What was the most surprising thing you learned in writing this book?
The Appalachian Trail and the Blue Ridge Parkway both come within several hundred yards of the Wintergreen property. I used both of those passageways as settings for key reveals in the story.
If you were friends with a character in this book, what kinds of things would you do together?
I would like to have Bill O’Shea, the protagonist, as a friend. Bill is a retired police detective from Columbia, South Carolina. He spent his life living and working in a city, and now he wants to learn in a quiet place surrounded by nature. Bill has a girlfriend named Cindy Quintrell who runs a catering business. My wife and I would like to join Bill and Cindy on winery tours and for hikes in the nearby mountains.
What does it mean to you to be called an author?
I’ve always enjoyed writing, so the title of author sounds good to my ears; however, in simple terms, it means only that I write novels for the purpose of entertaining readers.
How do you define success as an author?
There are two kinds of success as an author. First, there is achievement of a goal. Did you complete the article, paper, or book that you set out to write to your satisfaction? If so, you achieved success. Second, there is commercial success. Are you able to make a comfortable living by selling what you write to others? If so, you have achieved commercial success. This is much harder to accomplish.
Guess who cried at Lou Thorpe’s funeral
No one. His wife, grown children, and best friends all attended the service, but no one shed a single tear. Poor Lou. He was out for his morning walk when a crazed driver knocked him out of life. Crazed? With no car, no driver, and no witnesses, it’s difficult to say. Was it an accident or intentional?
Until that morning, Bill O’Shea was living the dream. After a career of fighting crime in the big city, Bill bought a condo in the beautiful mountain resort community of Wintergreen, Virginia. When he met his attractive new neighbor, Bill knew his retirement was off to a great start. But then the short-staffed police department asked Bill to help them investigate Thorpe’s death.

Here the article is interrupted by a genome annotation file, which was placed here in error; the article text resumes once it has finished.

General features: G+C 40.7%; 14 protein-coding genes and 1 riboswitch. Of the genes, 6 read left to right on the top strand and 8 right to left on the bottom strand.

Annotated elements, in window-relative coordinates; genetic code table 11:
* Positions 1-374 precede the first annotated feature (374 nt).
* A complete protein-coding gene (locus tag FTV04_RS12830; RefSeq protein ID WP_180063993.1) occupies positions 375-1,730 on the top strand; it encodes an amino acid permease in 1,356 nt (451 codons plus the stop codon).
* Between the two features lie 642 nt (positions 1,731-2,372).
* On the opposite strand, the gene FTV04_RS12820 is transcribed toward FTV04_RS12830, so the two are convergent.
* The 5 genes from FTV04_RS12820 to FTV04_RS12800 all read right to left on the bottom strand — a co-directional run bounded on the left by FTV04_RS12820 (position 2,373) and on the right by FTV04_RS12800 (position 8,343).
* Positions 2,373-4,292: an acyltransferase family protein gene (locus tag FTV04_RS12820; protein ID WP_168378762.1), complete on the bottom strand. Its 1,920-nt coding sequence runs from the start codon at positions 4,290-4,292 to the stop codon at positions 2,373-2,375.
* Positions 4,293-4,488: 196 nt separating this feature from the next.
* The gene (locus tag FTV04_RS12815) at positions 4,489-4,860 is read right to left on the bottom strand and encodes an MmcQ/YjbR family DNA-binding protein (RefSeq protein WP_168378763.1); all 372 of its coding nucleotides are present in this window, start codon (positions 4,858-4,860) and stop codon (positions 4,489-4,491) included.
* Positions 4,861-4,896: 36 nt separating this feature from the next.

Soon, Bill fell into an old routine. Interviewing suspects. Checking alibis. Everyone had a secret to hide, but Bill lacked evidence to tie any of the suspects to the crime. He was missing something–like he had an itch he couldn’t reach to scratch.
Will Bill and his new friends solve the case, or will the murder of Lou Thorpe remain a mystery forever?
If you love beautiful mountain settings, a charming cast, and intriguing plot twists, you’re going to love this new series!
Clean read: no graphic violence, sex, or strong language.
Pat Kelly was raised in the idyllic suburb of Yorktown, Virginia, where children ran barefoot through the grass and fished in the York River. After graduating from UVA, he left the state to pursue a career in finance. He settled in Texas, married a wonderful woman (Susie), and together they raised two daughters in Austin.
With the girls now grown and gone, Pat has pursued a lifelong love of writing stories. Countless hours at the keyboard have produced the Joe Robbins Thriller Series, two book awards, and four standalone novels.
A few years ago, Pat and Susie bought a summer home in the bucolic mountaintop resort of Wintergreen, Virginia. The beautiful vistas there inspired Pat to write a cozy mystery series featuring the reluctant detective Bill O’Shea. Join Pat’s newsletter to follow Bill’s adventures as he dodges irrepressible bears, pursues romance, and solves mysteries.
Goodreads author page: https://www.goodreads.com/patrickkelly